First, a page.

ROCKINGHAM – Kelly Hutchinson had a vision in 2006: how to help young men who, for various reasons and due to different circumstances, were in need of assistance.
That “vision” – Hutchinson is a Christian with a prayer-inspired faith-based plan of action – evolved into the R.E.F.O.R.M. program: Rescuing Everyone From Offenses 2B Real Men.
“I knew these four guys who were good people, but just needed some guidance,” said Hutchinson in explaining how she first conceived of the R.E.F.O.R.M. program. “Some of them had criminal records and were having difficulties finding a job.”
While on a trip to Atlanta, Hutchinson witnessed a “testimonial” from a man who had overcome similar circumstances. And this is when her epiphany moment occurred.
Returning to Rockingham and soliciting help from her sons, Kendrick and Kenta, as well as her mother (now deceased) and a few close friends, Hutchinson applied her educational background in human services and criminal justice (she has since added degrees in sociology and mental health services to her credentials) to the establishment of R.E.F.O.R.M.
“We only had about six participants initially,” Hutchinson related. “They were all young men, but soon younger boys were attending as well, and then word spread so that women were coming also.”
In 2015, Hutchinson determined that a need existed to form a separate “sister” organization specifically designed to address issues (threats and/or attempts of suicide) affecting young girls. Thus, Growing Into Real Ladies Soon (G.I.R.L.S.) was established.
It has now been 11 years since the initial commencement of R.E.F.O.R.M. (with G.I.R.L.S. beginning two years ago) and the momentum continues. Hutchinson conducts two monthly meetings (on alternating Saturdays), and counts approximately 40 youth “students” and a varying number of adults among her following.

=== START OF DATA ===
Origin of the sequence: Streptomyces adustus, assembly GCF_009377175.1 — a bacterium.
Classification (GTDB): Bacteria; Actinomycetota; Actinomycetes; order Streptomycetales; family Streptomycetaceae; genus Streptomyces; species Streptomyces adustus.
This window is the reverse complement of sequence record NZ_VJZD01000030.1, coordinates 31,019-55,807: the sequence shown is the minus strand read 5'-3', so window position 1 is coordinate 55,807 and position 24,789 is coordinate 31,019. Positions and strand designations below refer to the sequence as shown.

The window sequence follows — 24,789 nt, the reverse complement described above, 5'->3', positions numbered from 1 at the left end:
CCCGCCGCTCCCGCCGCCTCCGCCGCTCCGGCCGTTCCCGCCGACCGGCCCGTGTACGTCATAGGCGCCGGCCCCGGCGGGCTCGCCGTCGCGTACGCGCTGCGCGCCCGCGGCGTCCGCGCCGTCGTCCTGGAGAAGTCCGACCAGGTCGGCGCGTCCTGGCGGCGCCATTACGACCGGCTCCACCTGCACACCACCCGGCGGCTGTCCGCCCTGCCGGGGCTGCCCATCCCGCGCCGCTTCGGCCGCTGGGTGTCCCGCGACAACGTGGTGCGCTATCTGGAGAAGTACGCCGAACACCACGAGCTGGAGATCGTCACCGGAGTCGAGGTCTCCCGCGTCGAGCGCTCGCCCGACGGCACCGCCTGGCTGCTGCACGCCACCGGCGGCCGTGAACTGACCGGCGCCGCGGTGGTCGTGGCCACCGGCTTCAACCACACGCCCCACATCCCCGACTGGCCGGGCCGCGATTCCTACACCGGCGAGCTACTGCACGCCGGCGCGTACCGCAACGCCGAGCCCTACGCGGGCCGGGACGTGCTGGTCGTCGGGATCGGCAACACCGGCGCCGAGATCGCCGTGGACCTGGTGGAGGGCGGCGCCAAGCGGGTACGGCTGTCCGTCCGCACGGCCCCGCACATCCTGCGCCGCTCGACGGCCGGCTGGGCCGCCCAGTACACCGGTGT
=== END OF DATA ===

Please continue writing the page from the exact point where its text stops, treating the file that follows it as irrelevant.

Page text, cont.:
Two of these group members are Armond Martin, 15, and Xa’Nyah Malry, 13. Martin stated that “mutual respect” is a primary focus of the R.E.F.O.R.M. model, and that his experience since joining the boys’ enrichment program this past summer has “been real nice,” adding that he wishes that some of his buddies would join as well.
One such “buddy” is Casanova, who, though hesitant to offer his given name, was nonetheless exceedingly anxious to relate his view as to the intrinsic value and general “good time” that the enrichment program provides.
Malry was even more enthusiastic in her praise for the G.I.R.L.S. program, noting how much she has learned (and come to appreciate) in her year under the tutelage of Ms. Hutchinson.
“She’s great,” Malry said of Hutchinson, “and she makes everything fun, even though we know how serious the topics are.”
Such topics include general life skills, self-awareness, self-esteem enhancement, drug and alcohol awareness, entrepreneurship, mental and emotional wellness, skill building and practical, hands-on sessions.
One such “learning period” was provided on Saturday morning by Monte Little of Little’s Automotive Service on Main Street in Hamlet.
“Kendrick (Hutchinson’s son) came in for service one day and we started talking about the kids – I just wanted to do something to help,” said Little.